Blood of the Four by Christopher Golden and Tim LebbonBlood of the Four by Christopher Golden & Tim Lebbon

Blood of the Four by Christopher Golden and Tim Lebbon fantasy book reviewMagic is an elusive and dangerous thing in the kingdom of Quandis, forbidden to all except a few select priests who spend their lives preparing to handle the ancient magic, and even then inhale only a few smoky tendrils of the powerful magic. Princess Phela thrives on sneaking through hidden passages of the castle, seeking to overhear others’ information and secrets. When Phela hears her mother, the queen, confessing (in a drug-induced haze) to her lover Linos Kallistrate that she, the queen, has been exploring the far depths of the castle seeking out the magic of the Four, who are the gods of Quandis, she’s appalled at the heresy, but eager to find a way to use this secret to further her own ambitions.

Meanwhile, among the Bajumen ― the hereditary slaves of Quandis marked by their deep blue eyes and serpentine brands ― Blane is seeking the only way out of slavery by becoming a novice in the priesthood of the Four … where he promptly begins seeking out the forbidden magic for his own purpose of freeing the Bajumen people from their oppression. His sister Daria, long thought murdered by her master, actually survived the attempt and, her telltale blue eyes somehow fortuitously changed to grey by her near-drowning and her brand hidden by coral scars, is now a powerful naval admiral. And Demos Kallistrate, a young nobleman engaged to Phela’s younger sister, experiences his family’s horrendous downfall. Is it due to his father’s illicit relationship with the queen?

Blood of the Four (2018), an epic stand-alone fantasy novel by Christopher Golden and Tim Lebbon, focuses on the highest and lowest inhabitants of the realm of Quandis, telling the tale of the turbulence that hits this kingdom from multiple points of view. The story has several interesting elements, including power struggles in the royal family, slaves fighting for freedom, and conspiracies galore. It’s distinctly reminiscent of A Game of Thrones in some ways.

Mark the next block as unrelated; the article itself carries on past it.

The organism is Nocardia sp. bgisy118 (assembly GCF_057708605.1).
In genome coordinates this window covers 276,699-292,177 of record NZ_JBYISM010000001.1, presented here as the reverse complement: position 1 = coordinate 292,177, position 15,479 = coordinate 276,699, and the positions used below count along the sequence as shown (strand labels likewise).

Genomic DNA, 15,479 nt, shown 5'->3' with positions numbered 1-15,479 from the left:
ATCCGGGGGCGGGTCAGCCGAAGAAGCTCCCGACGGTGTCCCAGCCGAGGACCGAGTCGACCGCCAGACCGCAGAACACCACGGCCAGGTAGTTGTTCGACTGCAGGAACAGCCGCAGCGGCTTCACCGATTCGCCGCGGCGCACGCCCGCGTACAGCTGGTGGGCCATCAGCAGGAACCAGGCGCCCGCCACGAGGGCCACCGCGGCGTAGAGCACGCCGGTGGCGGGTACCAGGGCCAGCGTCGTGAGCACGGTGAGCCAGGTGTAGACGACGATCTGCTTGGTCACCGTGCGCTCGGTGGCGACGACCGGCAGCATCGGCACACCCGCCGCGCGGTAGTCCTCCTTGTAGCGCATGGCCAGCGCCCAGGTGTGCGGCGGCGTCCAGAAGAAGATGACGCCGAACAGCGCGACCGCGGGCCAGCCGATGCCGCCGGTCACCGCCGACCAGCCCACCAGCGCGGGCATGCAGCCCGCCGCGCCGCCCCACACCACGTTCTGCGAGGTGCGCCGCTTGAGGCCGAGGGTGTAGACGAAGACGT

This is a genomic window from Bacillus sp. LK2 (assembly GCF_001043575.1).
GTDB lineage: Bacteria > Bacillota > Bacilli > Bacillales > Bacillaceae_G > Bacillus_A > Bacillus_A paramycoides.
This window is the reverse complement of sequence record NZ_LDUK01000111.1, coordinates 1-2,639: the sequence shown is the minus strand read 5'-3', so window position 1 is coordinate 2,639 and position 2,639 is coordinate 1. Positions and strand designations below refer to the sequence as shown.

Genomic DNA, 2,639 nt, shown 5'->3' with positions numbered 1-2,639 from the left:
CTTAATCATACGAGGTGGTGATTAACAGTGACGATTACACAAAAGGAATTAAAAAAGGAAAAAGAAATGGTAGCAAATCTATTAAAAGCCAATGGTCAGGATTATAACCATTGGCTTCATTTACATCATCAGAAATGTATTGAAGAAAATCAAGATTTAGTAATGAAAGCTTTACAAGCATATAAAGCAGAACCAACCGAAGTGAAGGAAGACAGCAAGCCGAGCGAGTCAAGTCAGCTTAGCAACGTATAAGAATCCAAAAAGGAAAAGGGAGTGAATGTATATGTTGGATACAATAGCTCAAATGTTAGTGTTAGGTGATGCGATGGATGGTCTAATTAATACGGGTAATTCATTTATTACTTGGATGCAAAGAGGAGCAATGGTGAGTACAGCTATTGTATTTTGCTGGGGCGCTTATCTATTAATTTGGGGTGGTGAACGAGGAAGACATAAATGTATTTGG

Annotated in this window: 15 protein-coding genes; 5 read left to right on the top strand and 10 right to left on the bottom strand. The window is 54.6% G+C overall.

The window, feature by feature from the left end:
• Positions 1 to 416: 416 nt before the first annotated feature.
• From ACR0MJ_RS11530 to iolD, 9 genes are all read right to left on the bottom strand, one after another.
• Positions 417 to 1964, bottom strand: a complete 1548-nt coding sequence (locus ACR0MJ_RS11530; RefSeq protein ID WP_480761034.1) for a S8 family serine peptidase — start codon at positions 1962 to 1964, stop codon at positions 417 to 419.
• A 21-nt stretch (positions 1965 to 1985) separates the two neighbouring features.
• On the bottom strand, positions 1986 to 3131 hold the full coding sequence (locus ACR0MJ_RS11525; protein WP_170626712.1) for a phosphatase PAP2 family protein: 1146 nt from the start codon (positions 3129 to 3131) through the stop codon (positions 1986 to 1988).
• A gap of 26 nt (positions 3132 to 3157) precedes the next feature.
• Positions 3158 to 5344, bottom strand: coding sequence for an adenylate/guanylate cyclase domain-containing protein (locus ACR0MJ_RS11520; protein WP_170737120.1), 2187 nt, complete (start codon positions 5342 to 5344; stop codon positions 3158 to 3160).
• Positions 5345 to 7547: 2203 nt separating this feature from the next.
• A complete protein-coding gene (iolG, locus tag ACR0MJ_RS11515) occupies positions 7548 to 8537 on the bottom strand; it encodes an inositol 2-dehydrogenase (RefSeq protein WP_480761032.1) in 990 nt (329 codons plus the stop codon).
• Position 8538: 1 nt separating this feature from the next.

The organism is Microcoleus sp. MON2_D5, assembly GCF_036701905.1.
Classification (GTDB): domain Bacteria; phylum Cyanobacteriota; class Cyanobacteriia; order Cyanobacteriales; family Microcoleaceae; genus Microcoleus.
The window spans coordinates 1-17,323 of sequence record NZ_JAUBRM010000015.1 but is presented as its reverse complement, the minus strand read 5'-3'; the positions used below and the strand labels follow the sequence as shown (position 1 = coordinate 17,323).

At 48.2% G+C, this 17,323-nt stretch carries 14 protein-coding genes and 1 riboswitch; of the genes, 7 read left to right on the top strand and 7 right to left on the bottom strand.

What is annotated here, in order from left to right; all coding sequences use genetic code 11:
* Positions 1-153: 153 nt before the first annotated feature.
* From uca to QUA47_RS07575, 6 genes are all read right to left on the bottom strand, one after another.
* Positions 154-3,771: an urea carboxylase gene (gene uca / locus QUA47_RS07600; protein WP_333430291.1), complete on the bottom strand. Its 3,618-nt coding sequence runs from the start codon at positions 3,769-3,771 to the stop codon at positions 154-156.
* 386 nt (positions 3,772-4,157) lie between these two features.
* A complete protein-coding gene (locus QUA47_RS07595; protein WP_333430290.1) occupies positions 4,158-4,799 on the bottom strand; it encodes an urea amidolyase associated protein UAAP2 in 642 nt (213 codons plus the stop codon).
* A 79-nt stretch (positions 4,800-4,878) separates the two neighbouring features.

Unfortunately this fantasy novel is a DNF (Did Not Finish) for me, though I did do some skimming through the rest of the book to satisfy my curiosity about the plot. Blood of the Four is, if not grimdark, then standing within spitting distance of it. With near-unrelenting brutality, detailed violence, explicit sex (including group sex), multiple gruesome murders and assassinations, plenty of F-bombs, and magic with a seriously nasty edge to it, it’s aggressively not my thing. To be fair, there are some threads of hope, and some sympathetic characters to offset the many unpleasant ones. And the violence arguably isn’t as gratuitous as it is in A Game of Thrones, but there was certainly more than enough of it for my taste.

Judging from that amount I read, my sense is that if I hadn’t found the storytelling too off-putting for my taste, I would have rated it 3.5 to 4 stars, but I don’t feel like I read enough of it to give it an official rating. Epic fantasy fans who aren’t put off by hard R-rated novels may enjoy Blood of the Four.

Published March 6, 2018. The acclaimed authors of The Map of Moments and The Secret Journeys of Jack London join creative forces once more in this epic, standalone novel—an exciting dark fantasy of gods and mortals, fools and heroes, saviors and destroyers with a brilliant beam of hope at its core–that should more than appeal to readers of N.K. Jemisin and Brandon Sanderson. In the great kingdom of Quandis, everyone is a slave. Some are slaves to the gods. Most are slaves to everyone else. Blessed by the gods with lives of comfort and splendor, the royal elite routinely perform their duties, yet some chafe at their role. A young woman of stunning ambition, Princess Phela refuses to allow a few obstacles—including her mother the queen and her brother, the heir apparent—stand in the way of claiming ultimate power and glory for herself. Far below the royals are the Bajuman. Poor and oppressed, members of this wretched caste have but two paths out of servitude: the priesthood . . . or death. Because magic has been kept at bay in Quandis, royals and Bajuman have lived together in an uneasy peace for centuries. But Princess Phela’s desire for power will disrupt the realm’s order, setting into motion a series of events that will end with her becoming a goddess in her own right . . . or ultimately destroying Quandis and all its inhabitants.


  • Tadiana Jones

    TADIANA JONES, on our staff since July 2015, is an intellectual property lawyer with a BA in English. She inherited her love of classic and hard SF from her father and her love of fantasy and fairy tales from her mother. She lives with her husband and four children in a small town near the mountains in Utah. Tadiana juggles her career, her family, and her love for reading, travel and art, only occasionally dropping balls. She likes complex and layered stories and characters with hidden depths. Favorite authors include Lois McMaster Bujold, Brandon Sanderson, Robin McKinley, Connie Willis, Isaac Asimov, Larry Niven, Megan Whalen Turner, Patricia McKillip, Mary Stewart, Ilona Andrews, and Susanna Clarke.

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